Last week, I received a call from a patient whom I have known for many years. “I heard you are opening up the office soon. Should I come in for my annual check-up?” she asked. She is in her mid-80s, and suffers from diabetes, chronic emphysema, and congestive heart failure. I missed seeing her, and I know she finds our visits reassuring, but I said that we should discuss the risks and benefits of her venturing out right now.
Many doctors’ offices, after a period of offering exclusively phone and video visits, are starting to resume some in-person care. Which is best for you? How are physicians deciding whom to see in the office? What measures are being taken to ensure your safety in the doctor’s office during the COVID-19 pandemic?
Now that we know more about the way COVID-19 is transmitted and have some standard distancing and hygiene practices to aid in prevention, medical offices are better equipped to reintroduce some traditional care. With continued high prevalence of infected patients, and those who carry the virus without symptoms, this is being done with careful thought and planning.
Telemedicine required that we familiarize ourselves and our patients with online communication platforms; reopening the office has a new set of challenges. We are rearranging the layout and adapting how many patients we see and how we work so that we can maintain recommended social-distancing guidelines. Protocols are in place for sanitizing exam rooms, and we all wear personal protective equipment, including masks, gloves and gowns, that are changed for each new patient.
We tell our patients they must wear masks, and may have their temperature checked on arrival. If you have a fever, cough or other symptoms which may suggest COVID-19, or other contagious illness, you might be evaluated and tested in a designated area, or referred to another site that is better equipped to protect you and the clinical staff.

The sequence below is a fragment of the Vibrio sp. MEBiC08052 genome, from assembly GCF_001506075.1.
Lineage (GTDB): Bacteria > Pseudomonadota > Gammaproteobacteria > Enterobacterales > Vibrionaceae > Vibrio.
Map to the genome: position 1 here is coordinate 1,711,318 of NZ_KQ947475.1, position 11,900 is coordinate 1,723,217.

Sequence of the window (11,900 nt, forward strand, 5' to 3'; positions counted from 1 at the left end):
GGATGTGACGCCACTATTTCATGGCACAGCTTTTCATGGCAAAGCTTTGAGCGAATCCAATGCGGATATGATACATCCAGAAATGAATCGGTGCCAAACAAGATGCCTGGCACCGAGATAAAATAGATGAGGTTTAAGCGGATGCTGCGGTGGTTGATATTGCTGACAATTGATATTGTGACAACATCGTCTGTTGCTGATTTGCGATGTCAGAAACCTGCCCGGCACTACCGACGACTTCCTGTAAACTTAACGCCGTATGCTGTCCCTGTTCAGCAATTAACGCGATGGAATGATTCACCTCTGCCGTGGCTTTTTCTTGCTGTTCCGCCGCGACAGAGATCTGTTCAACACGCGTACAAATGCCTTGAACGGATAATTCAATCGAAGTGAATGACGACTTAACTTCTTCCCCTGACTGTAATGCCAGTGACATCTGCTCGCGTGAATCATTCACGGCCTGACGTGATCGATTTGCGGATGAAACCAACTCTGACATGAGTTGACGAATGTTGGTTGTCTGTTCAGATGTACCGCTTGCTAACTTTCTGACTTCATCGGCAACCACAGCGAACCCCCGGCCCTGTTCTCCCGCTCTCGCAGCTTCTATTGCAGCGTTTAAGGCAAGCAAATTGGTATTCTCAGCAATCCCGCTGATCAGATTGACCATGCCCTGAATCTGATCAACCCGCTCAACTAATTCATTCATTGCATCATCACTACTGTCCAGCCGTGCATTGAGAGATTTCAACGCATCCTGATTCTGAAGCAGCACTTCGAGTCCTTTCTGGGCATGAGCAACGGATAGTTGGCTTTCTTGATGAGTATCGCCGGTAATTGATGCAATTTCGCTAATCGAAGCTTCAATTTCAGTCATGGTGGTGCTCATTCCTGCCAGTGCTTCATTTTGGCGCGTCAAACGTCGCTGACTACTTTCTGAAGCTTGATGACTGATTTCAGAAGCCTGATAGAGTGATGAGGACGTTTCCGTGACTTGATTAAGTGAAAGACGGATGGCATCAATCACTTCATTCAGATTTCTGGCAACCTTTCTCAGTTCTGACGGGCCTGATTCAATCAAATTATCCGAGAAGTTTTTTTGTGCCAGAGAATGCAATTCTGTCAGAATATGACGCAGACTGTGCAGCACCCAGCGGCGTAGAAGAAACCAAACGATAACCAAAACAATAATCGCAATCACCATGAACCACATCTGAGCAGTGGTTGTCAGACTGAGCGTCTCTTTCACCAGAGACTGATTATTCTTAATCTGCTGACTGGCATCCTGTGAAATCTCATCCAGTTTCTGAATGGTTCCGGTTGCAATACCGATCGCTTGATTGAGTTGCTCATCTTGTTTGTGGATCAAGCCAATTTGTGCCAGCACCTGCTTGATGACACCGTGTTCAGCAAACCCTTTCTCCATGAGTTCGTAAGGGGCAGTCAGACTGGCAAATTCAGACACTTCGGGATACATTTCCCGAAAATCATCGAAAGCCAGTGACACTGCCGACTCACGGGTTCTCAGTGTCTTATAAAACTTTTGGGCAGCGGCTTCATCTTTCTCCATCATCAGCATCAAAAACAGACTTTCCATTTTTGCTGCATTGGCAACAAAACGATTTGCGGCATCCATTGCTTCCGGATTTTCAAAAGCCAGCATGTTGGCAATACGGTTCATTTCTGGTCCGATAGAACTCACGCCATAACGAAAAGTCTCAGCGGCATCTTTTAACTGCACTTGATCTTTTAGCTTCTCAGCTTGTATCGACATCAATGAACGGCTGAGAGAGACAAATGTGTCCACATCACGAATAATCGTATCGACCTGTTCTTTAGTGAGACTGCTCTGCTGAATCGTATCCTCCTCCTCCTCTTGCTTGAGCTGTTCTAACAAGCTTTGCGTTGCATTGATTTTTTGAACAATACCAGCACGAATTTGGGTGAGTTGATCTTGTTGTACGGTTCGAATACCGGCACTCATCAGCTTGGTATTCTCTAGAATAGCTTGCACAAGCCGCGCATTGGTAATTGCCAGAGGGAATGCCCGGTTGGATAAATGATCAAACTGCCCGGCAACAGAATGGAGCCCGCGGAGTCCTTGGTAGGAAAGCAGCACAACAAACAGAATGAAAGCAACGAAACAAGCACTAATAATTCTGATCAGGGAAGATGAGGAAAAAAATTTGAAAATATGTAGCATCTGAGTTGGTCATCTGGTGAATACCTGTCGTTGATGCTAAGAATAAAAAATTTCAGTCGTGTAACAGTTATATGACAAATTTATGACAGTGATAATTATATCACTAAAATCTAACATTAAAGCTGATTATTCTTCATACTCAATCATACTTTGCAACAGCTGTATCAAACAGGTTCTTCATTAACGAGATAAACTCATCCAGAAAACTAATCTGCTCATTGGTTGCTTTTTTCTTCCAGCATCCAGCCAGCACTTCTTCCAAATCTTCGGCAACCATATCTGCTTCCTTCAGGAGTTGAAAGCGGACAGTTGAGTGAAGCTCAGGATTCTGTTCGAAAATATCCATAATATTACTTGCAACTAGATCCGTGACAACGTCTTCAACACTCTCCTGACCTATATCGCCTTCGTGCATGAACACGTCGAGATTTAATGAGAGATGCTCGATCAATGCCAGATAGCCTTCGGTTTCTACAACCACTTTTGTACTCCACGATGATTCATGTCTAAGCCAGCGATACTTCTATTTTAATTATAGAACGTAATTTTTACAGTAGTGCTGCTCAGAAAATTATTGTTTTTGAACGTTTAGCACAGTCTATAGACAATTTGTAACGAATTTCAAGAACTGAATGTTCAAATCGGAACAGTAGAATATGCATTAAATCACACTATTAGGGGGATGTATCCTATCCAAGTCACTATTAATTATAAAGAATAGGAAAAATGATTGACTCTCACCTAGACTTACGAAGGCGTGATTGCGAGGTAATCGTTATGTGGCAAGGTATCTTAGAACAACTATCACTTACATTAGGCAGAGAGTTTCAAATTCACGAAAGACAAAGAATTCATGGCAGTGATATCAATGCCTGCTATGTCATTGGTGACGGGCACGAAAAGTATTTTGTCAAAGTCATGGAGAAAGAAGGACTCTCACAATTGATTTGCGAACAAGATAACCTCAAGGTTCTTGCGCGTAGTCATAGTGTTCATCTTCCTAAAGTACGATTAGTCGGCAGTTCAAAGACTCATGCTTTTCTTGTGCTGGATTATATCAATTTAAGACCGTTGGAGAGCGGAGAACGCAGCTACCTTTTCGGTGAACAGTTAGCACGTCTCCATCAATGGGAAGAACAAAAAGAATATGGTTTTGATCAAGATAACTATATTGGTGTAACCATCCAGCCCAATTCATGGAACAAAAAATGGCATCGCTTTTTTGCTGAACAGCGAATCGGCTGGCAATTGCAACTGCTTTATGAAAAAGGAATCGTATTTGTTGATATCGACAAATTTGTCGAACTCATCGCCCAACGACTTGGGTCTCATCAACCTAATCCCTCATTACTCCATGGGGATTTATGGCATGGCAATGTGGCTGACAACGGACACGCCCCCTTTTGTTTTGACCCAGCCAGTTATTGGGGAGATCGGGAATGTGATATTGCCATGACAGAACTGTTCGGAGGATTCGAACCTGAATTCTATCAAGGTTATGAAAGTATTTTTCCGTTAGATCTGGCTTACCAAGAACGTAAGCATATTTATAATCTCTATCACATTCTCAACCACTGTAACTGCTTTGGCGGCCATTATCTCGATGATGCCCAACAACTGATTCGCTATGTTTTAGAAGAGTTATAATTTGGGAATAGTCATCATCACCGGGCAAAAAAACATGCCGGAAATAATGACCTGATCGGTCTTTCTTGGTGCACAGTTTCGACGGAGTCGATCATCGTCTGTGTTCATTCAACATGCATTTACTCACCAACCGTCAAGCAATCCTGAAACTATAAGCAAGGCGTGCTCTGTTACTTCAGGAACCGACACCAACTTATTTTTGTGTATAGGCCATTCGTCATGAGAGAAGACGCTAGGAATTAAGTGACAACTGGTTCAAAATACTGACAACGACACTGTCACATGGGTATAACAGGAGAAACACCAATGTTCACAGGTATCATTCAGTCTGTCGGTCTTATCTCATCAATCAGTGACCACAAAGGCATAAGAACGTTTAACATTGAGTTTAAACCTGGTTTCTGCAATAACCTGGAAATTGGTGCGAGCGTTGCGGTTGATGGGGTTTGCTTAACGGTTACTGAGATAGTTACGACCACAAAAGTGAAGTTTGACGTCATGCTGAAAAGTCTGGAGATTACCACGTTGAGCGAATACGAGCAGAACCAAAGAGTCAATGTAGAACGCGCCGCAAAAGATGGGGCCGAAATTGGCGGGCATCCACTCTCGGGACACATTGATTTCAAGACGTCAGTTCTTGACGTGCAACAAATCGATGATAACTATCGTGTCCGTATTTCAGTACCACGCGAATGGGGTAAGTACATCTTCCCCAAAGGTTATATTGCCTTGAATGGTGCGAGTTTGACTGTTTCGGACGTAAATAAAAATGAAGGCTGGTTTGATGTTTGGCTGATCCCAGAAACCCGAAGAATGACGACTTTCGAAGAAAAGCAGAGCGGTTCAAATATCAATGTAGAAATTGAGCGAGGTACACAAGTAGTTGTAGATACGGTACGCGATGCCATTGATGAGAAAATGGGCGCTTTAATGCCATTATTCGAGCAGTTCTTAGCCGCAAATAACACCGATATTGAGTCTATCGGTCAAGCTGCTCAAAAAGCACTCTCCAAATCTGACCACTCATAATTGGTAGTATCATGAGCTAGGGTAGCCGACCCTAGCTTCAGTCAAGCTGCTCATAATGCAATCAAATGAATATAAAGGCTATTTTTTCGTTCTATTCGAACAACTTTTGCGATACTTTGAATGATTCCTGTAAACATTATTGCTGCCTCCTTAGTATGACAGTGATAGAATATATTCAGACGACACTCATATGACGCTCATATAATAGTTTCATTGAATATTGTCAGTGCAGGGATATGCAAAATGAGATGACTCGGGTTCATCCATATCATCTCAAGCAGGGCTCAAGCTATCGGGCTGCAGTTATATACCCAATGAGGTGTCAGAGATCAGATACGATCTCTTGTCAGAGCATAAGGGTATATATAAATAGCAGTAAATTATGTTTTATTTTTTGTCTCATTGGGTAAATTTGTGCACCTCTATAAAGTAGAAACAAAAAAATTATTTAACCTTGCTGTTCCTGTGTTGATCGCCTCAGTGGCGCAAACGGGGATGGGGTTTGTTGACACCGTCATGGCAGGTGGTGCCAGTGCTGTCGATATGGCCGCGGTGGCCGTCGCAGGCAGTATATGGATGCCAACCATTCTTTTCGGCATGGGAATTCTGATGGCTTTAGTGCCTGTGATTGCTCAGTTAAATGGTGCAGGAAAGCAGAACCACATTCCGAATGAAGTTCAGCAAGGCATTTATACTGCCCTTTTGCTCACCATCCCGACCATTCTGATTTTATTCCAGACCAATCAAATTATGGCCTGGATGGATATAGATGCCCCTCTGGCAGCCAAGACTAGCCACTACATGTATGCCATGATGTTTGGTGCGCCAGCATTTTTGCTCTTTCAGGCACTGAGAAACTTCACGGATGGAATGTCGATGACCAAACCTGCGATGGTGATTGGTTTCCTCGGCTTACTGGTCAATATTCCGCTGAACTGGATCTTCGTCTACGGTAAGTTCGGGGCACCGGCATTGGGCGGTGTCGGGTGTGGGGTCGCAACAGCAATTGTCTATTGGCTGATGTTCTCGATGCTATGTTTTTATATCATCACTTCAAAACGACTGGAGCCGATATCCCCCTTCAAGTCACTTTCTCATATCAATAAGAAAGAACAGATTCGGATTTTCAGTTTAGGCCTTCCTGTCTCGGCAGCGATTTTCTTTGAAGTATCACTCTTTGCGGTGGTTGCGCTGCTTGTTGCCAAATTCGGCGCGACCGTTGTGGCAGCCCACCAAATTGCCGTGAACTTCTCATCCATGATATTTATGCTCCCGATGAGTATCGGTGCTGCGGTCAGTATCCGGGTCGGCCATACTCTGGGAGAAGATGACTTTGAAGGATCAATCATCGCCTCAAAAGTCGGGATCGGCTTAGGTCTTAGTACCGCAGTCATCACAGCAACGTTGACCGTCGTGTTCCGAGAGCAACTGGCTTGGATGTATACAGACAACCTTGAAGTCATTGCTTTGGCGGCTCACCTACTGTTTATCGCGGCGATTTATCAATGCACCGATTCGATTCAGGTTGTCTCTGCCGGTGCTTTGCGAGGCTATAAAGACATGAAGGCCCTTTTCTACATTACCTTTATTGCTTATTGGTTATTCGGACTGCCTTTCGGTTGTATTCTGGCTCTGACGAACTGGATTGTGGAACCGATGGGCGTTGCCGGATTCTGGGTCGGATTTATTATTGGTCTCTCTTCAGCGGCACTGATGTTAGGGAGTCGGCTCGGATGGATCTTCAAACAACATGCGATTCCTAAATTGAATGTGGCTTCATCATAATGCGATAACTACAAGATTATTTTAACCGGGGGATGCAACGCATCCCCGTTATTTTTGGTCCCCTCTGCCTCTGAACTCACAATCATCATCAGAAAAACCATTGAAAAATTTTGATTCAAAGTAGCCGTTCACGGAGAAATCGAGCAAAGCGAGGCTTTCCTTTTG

These measures will reduce risk, but cannot eliminate it, so the decision on whether to go to your doctor’s office should be thoughtfully shared by clinician and patient. The first criterion is deciding whether your concern could be handled through telemedicine. For instance, the video screen may clearly demonstrate some skin conditions. Blood pressures and blood sugars, for patients who monitor them at home, can be verbally reported. Severe pain, lumps, and neurologic symptoms, in contrast, will usually require a careful physical examination, as will the evaluation and management of some complex conditions.
Next, there should be an assessment of your risk for severe consequences of coronavirus infection. Elderly patients, or those with chronic conditions or impaired immunity, should especially avoid nonessential, in-person care if at all possible.
The most important thing to remember is that the setting for clinical care now and for the foreseeable future is not one size fits all. Your doctor may be seeing some patients in the office, but that may not be right for you. If you and your doctor decide that an office visit is appropriate, make sure to ask what precautions the office is taking for your safety while COVID-19 is still in our midst. And if you do return to the office, keep in mind that it may not look quite as you remembered it.
As for my 80-something patient? After careful discussion, we decided a virtual visit was still best for her. I look forward to the day we can meet in person.